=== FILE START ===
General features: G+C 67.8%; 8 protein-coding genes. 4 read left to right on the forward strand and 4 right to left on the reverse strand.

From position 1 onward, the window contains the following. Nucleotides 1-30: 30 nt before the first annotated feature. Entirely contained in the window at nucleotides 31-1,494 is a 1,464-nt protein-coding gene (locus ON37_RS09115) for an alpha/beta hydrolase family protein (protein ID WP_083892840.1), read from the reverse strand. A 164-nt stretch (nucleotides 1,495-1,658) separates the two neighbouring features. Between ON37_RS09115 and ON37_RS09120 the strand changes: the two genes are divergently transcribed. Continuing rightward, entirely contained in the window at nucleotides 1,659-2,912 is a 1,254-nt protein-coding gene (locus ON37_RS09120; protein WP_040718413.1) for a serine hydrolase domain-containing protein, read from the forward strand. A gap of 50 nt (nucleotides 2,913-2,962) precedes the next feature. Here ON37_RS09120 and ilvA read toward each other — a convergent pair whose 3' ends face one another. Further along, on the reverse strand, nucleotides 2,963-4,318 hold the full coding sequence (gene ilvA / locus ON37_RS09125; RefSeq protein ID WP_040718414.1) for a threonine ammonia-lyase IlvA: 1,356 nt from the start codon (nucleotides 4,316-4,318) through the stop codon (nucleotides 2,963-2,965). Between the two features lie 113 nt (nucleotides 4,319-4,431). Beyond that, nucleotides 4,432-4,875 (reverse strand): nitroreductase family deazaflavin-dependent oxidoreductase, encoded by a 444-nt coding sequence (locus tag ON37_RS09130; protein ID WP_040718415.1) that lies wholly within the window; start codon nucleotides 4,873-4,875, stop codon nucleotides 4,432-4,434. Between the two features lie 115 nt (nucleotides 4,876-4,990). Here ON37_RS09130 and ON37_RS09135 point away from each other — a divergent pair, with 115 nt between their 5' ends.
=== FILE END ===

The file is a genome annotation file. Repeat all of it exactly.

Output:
General features: G+C 67.8%; 8 protein-coding genes. 4 read left to right on the forward strand and 4 right to left on the reverse strand.

From position 1 onward, the window contains the following. Nucleotides 1-30: 30 nt before the first annotated feature. Entirely contained in the window at nucleotides 31-1,494 is a 1,464-nt protein-coding gene (locus ON37_RS09115) for an alpha/beta hydrolase family protein (protein ID WP_083892840.1), read from the reverse strand. A 164-nt stretch (nucleotides 1,495-1,658) separates the two neighbouring features. Between ON37_RS09115 and ON37_RS09120 the strand changes: the two genes are divergently transcribed. Continuing rightward, entirely contained in the window at nucleotides 1,659-2,912 is a 1,254-nt protein-coding gene (locus ON37_RS09120; protein WP_040718413.1) for a serine hydrolase domain-containing protein, read from the forward strand. A gap of 50 nt (nucleotides 2,913-2,962) precedes the next feature. Here ON37_RS09120 and ilvA read toward each other — a convergent pair whose 3' ends face one another. Further along, on the reverse strand, nucleotides 2,963-4,318 hold the full coding sequence (gene ilvA / locus ON37_RS09125; RefSeq protein ID WP_040718414.1) for a threonine ammonia-lyase IlvA: 1,356 nt from the start codon (nucleotides 4,316-4,318) through the stop codon (nucleotides 2,963-2,965). Between the two features lie 113 nt (nucleotides 4,319-4,431). Beyond that, nucleotides 4,432-4,875 (reverse strand): nitroreductase family deazaflavin-dependent oxidoreductase, encoded by a 444-nt coding sequence (locus tag ON37_RS09130; protein ID WP_040718415.1) that lies wholly within the window; start codon nucleotides 4,873-4,875, stop codon nucleotides 4,432-4,434. Between the two features lie 115 nt (nucleotides 4,876-4,990). Here ON37_RS09130 and ON37_RS09135 point away from each other — a divergent pair, with 115 nt between their 5' ends.